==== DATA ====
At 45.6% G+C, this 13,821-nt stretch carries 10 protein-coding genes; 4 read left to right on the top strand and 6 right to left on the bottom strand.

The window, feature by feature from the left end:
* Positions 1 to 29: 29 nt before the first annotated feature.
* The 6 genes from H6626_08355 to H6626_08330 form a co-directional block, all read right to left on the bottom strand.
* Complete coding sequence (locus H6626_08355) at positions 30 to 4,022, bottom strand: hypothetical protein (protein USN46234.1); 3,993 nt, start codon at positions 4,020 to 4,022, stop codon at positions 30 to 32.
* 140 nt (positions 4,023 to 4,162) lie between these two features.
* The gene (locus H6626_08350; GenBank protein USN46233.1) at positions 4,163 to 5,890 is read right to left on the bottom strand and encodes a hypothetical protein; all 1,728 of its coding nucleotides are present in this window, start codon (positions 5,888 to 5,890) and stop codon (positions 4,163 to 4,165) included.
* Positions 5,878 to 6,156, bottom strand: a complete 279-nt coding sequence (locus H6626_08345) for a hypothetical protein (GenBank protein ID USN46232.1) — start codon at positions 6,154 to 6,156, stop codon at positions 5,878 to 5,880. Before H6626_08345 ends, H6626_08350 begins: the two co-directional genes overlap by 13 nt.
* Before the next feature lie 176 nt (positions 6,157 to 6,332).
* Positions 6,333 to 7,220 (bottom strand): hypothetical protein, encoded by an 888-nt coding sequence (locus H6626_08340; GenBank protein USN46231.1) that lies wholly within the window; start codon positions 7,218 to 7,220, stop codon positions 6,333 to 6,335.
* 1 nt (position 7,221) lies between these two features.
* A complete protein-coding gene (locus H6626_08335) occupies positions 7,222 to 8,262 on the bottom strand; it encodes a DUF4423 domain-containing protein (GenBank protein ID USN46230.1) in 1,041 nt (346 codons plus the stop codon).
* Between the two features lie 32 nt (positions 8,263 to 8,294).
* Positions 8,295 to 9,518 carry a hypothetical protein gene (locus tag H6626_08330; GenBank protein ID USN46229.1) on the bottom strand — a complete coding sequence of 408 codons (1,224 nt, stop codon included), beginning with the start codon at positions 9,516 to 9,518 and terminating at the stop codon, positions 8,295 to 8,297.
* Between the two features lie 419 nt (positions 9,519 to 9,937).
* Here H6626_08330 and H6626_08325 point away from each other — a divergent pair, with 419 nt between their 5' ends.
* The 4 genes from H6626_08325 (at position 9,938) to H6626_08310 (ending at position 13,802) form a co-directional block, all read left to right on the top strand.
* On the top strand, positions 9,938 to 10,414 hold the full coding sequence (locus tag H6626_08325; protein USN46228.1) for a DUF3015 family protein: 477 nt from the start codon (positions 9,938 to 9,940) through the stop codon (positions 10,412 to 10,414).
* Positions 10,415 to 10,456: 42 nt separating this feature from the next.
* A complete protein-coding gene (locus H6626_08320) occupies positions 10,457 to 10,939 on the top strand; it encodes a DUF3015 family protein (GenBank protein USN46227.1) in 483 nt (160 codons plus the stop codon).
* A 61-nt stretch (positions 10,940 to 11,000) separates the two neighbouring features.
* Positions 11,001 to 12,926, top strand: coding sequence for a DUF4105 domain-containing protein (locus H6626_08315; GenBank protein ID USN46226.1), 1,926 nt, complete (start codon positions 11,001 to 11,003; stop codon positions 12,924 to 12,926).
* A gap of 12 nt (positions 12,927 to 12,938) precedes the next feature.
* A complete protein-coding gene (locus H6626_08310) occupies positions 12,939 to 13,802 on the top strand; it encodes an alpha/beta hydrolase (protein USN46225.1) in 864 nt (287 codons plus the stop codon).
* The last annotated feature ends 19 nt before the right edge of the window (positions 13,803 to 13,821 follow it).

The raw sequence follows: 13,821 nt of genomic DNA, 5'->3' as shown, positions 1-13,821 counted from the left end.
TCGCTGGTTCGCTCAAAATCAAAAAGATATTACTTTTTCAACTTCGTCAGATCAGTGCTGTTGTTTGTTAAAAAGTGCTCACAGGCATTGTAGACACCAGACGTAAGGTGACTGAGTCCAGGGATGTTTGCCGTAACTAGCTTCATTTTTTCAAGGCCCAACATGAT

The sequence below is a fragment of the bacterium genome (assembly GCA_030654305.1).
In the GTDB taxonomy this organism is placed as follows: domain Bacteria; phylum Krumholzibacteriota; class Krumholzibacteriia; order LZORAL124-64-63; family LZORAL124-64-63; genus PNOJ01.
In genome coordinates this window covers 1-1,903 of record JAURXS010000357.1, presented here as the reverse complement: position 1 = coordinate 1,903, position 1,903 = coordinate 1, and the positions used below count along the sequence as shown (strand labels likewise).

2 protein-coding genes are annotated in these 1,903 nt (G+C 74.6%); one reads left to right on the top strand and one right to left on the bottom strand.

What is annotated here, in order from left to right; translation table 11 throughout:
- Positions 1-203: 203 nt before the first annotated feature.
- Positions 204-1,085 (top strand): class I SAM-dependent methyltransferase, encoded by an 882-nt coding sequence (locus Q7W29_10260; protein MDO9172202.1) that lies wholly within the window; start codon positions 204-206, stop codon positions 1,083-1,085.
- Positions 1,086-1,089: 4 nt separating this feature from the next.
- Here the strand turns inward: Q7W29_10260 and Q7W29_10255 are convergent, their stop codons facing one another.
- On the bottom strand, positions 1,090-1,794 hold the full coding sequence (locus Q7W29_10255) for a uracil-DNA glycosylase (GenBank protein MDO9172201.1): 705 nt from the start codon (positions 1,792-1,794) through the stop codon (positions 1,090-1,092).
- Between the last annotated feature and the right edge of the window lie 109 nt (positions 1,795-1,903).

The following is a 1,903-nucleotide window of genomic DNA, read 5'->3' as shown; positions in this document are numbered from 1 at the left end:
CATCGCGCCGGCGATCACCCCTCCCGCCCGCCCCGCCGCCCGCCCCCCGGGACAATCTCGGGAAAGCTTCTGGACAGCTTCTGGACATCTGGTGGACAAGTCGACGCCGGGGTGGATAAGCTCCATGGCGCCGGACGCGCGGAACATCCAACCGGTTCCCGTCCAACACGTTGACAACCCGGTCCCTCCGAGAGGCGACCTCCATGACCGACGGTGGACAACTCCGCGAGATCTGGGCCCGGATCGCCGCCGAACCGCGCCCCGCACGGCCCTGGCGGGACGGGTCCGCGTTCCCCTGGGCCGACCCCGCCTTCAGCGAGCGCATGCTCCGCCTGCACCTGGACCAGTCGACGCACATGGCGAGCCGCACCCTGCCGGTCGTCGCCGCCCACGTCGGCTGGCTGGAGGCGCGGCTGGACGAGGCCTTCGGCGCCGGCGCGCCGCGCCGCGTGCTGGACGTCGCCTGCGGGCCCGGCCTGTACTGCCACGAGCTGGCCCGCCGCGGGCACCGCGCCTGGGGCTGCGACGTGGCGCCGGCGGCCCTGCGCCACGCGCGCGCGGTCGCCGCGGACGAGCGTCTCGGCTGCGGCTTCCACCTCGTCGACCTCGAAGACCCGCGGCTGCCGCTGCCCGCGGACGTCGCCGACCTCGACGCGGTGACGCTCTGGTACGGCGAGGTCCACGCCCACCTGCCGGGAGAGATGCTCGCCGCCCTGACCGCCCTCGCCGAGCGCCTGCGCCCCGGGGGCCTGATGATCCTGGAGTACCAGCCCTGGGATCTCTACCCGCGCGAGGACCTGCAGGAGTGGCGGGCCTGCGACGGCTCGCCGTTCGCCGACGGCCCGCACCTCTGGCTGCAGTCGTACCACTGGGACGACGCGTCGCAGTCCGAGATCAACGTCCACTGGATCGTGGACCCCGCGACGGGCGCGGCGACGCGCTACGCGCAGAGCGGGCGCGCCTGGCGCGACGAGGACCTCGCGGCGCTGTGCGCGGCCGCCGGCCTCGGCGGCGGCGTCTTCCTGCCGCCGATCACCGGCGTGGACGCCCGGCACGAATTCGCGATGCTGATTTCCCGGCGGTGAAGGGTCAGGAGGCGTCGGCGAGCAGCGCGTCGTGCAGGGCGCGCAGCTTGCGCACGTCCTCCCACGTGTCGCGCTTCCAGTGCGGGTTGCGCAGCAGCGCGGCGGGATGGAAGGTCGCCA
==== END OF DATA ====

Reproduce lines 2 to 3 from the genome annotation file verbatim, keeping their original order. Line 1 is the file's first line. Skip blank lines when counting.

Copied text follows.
The window, feature by feature from the left end:
* Positions 1 to 29: 29 nt before the first annotated feature.